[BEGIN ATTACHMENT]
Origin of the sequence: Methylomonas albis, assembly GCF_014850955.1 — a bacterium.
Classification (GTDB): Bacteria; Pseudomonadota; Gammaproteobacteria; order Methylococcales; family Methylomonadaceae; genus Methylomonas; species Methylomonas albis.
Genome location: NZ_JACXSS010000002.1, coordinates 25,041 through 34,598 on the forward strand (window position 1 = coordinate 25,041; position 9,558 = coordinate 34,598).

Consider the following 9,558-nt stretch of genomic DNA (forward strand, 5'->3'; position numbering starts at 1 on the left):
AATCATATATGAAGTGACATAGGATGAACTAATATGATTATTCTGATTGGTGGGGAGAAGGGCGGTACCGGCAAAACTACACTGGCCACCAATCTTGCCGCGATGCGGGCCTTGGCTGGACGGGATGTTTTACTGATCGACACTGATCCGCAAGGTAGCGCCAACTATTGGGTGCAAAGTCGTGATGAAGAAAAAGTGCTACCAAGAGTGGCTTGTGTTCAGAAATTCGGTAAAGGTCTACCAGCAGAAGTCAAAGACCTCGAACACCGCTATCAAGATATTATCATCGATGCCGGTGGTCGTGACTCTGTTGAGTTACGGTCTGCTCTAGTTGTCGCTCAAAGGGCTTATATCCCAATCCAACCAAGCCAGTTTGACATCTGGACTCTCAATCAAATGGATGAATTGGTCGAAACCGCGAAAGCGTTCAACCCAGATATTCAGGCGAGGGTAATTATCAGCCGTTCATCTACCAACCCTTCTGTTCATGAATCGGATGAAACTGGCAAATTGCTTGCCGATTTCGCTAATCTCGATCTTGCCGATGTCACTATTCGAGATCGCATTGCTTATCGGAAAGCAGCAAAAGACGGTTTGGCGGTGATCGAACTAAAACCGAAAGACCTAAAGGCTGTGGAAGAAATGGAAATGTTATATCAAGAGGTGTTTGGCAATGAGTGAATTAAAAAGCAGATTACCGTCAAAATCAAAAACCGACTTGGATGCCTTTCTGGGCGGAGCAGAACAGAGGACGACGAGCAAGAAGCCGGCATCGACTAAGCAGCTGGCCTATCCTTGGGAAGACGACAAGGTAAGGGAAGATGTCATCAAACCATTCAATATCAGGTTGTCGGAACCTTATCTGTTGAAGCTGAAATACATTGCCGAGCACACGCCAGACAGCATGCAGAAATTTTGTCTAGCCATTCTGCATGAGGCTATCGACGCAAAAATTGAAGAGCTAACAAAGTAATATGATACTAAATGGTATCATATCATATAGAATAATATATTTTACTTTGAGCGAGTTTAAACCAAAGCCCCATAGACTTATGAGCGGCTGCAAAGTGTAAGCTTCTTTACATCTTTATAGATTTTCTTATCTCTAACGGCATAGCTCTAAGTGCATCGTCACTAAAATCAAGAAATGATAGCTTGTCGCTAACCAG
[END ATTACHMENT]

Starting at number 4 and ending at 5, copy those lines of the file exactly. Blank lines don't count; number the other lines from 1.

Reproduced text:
Consider the following 9,558-nt stretch of genomic DNA (forward strand, 5'->3'; position numbering starts at 1 on the left):
AATCATATATGAAGTGACATAGGATGAACTAATATGATTATTCTGATTGGTGGGGAGAAGGGCGGTACCGGCAAAACTACACTGGCCACCAATCTTGCCGCGATGCGGGCCTTGGCTGGACGGGATGTTTTACTGATCGACACTGATCCGCAAGGTAGCGCCAACTATTGGGTGCAAAGTCGTGATGAAGAAAAAGTGCTACCAAGAGTGGCTTGTGTTCAGAAATTCGGTAAAGGTCTACCAGCAGAAGTCAAAGACCTCGAACACCGCTATCAAGATATTATCATCGATGCCGGTGGTCGTGACTCTGTTGAGTTACGGTCTGCTCTAGTTGTCGCTCAAAGGGCTTATATCCCAATCCAACCAAGCCAGTTTGACATCTGGACTCTCAATCAAATGGATGAATTGGTCGAAACCGCGAAAGCGTTCAACCCAGATATTCAGGCGAGGGTAATTATCAGCCGTTCATCTACCAACCCTTCTGTTCATGAATCGGATGAAACTGGCAAATTGCTTGCCGATTTCGCTAATCTCGATCTTGCCGATGTCACTATTCGAGATCGCATTGCTTATCGGAAAGCAGCAAAAGACGGTTTGGCGGTGATCGAACTAAAACCGAAAGACCTAAAGGCTGTGGAAGAAATGGAAATGTTATATCAAGAGGTGTTTGGCAATGAGTGAATTAAAAAGCAGATTACCGTCAAAATCAAAAACCGACTTGGATGCCTTTCTGGGCGGAGCAGAACAGAGGACGACGAGCAAGAAGCCGGCATCGACTAAGCAGCTGGCCTATCCTTGGGAAGACGACAAGGTAAGGGAAGATGTCATCAAACCATTCAATATCAGGTTGTCGGAACCTTATCTGTTGAAGCTGAAATACATTGCCGAGCACACGCCAGACAGCATGCAGAAATTTTGTCTAGCCATTCTGCATGAGGCTATCGACGCAAAAATTGAAGAGCTAACAAAGTAATATGATACTAAATGGTATCATATCATATAGAATAATATATTTTACTTTGAGCGAGTTTAAACCAAAGCCCCATAGACTTATGAGCGGCTGCAAAGTGTAAGCTTCTTTACATCTTTATAGATTTTCTTATCTCTAACGGCATAGCTCTAAGTGCATCGTCACTAAAATCAAGAAATGATAGCTTGTCGCTAACCAG